Living near a cellphone tower might eventually melt your brain, give you cancer or worse, neuter your reproductive organs -- at least that’s the warning issued last week by a group of trade activists.

“People who live near cell towers and antennas are in jeopardy,” Dr. Robin Bernhoft, president of the American Academy of Environmental Medicine, told FoxNews.com.

In an attempt to encourage citizens to write Congress and ask the FCC to update “obsolete” regulations of radio frequency radiation emitted by cellphones, Bernhoft’s colleague Whitney Seymour of activist website Citizens for Health added, “FCC standards for cell transmission antennas were based on earlier studies created almost 20 years ago using even older data."

"The substantive evidence of harm from wireless radiation is overwhelming,” he added.

Not exactly, said Jack Rowley of GSMA, the largest association of cellphone providers in the world.

"This is a minority and alarmist view based on a selective reading of the scientific evidence," Rowley told FoxNews.com. “In the last 10 years, more than 30 expert health groups have reviewed the research and consistently concluded that there are no established health risks from using phones or living near antennas.”

The scientific evidence seems to side with the cellphone providers.

For example, a recent study published in the journal Environmental Health Perspectives concluded that, “Although there remains some uncertainty, the trend in the accumulating evidence is increasingly against the hypothesis that mobile phone use can cause brain tumors in adults.”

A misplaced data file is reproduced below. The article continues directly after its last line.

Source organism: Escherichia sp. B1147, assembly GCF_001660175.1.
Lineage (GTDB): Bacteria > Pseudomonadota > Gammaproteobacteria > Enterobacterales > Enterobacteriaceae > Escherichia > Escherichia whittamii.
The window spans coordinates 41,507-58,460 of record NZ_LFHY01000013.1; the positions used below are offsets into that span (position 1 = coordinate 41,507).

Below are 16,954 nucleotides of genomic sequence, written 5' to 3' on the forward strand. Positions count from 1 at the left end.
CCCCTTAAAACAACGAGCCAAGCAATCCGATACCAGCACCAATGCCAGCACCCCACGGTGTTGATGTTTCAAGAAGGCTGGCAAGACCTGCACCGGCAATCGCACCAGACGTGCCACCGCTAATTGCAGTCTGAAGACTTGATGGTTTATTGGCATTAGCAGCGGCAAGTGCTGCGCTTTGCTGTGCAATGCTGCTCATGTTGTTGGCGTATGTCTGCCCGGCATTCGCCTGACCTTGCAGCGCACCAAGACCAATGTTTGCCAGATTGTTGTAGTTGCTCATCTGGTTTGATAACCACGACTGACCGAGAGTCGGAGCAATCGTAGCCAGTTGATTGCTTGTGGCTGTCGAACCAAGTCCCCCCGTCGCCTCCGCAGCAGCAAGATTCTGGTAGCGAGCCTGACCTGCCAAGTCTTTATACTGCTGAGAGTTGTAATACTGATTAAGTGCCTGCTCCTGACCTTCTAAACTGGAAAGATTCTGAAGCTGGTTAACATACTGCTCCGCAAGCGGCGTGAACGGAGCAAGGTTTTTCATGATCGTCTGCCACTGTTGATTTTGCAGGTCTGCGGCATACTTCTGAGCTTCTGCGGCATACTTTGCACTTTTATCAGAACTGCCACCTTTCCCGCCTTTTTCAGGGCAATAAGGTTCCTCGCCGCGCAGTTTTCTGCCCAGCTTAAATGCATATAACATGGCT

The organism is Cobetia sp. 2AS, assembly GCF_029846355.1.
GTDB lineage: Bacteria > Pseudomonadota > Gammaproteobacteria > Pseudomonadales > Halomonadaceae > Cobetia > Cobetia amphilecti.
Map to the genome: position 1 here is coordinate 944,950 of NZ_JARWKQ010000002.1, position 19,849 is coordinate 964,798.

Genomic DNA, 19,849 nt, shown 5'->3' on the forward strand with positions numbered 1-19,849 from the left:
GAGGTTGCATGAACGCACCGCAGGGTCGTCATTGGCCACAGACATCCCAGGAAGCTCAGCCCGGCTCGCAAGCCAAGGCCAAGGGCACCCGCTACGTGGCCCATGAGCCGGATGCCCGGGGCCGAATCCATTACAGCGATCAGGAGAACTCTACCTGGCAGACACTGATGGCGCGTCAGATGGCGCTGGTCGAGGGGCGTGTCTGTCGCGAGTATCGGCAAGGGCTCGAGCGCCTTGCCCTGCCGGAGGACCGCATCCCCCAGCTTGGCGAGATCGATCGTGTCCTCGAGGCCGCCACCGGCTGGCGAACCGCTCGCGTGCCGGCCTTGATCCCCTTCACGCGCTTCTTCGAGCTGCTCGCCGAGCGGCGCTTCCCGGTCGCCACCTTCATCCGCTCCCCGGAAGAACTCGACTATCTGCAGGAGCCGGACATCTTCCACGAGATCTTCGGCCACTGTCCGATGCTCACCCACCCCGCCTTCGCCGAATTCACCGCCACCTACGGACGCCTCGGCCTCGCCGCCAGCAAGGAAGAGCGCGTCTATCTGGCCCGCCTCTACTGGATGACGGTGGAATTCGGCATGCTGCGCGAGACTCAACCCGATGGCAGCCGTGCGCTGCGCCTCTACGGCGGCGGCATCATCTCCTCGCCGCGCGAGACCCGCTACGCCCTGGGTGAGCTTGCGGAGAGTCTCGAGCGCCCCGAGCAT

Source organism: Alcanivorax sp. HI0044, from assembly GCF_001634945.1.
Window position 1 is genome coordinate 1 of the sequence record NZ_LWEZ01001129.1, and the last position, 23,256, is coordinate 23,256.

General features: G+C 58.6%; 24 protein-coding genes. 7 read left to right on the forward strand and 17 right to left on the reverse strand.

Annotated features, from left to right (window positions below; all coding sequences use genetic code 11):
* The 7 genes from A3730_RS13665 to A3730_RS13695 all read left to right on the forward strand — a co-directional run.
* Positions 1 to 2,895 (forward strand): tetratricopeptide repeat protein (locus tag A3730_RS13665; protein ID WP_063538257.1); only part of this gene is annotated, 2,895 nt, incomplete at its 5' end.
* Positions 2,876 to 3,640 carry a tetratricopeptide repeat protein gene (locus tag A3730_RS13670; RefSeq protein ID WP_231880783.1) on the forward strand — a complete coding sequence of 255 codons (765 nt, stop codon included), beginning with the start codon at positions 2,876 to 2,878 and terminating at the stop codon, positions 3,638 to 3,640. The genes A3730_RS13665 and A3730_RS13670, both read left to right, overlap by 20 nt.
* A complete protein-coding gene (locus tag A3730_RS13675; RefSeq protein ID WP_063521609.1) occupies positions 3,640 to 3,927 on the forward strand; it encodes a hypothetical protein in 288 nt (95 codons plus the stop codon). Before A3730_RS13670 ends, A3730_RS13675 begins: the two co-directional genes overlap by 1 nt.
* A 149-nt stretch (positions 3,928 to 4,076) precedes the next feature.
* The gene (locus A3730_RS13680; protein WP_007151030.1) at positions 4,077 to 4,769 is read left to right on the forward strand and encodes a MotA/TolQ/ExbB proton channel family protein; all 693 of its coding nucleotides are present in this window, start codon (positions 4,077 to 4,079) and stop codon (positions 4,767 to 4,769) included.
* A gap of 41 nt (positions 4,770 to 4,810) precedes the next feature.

What about the respected World Health Organization’s research on cancer, which recently classified radio frequency radiation as a “possible carcinogen”?

Rowley says it was based on limited data for specific types of brain tumors -- and even the WHO admitted that further research is needed.

“The evidence was even weaker for a possible risk from towers,” Rowley added, “with typical exposure levels thousands of times below safety standards and comparable to TV and radio. More importantly, the latest WHO fact sheet recognizes the standardization work, which is the origin of the FCC regulations.”

The U.S. Wireless Association (simply called the CTIA) also refutes minority alarmists with more reputable science.

A statement on the trade group's consumer awareness website summarizes the current science: “Leading global health authorities, such as the World Health Organization, the U.S. National Institutes of Health and the U.S. Food and Drug Administration have reviewed this research or have conducted their own, and have found that the available scientific evidence does not show that the use of wireless phones is associated with any health problems, including cancer.”

The Interphone project, coordinated by the International Agency for Research on Cancer, is the largest study of cellphone use and brain tumors ever undertaken and included substantial numbers of subjects using cellphones for 10 years or longer.

Even that massive, long-term study wasn't conclusive, however; researchers noted ultimately that "an increased risk of brain cancer is not established from the data from Interphone." The group noted, however, that some areas for further observations among those with the highest usage rate -- but they hardly said to put the phone down.

When asked by FoxNews.com for additional details on potential health risks of cellphones, the CTIA deferred to the above research.

Of course, both the GSMA and CTIA exist to protect the interests of for-profit cellphone companies. And research to track the long-term health effects of cellphones is in no way final. In fact, it’s ongoing.

But unlike the dissenting critics cited above, proponents of safe cellphone use are heavily backed by popular science -- at least for now. So why not phone your mom?

Blake Snow is a freelance writer from Utah. He can be reached at blakesnow.com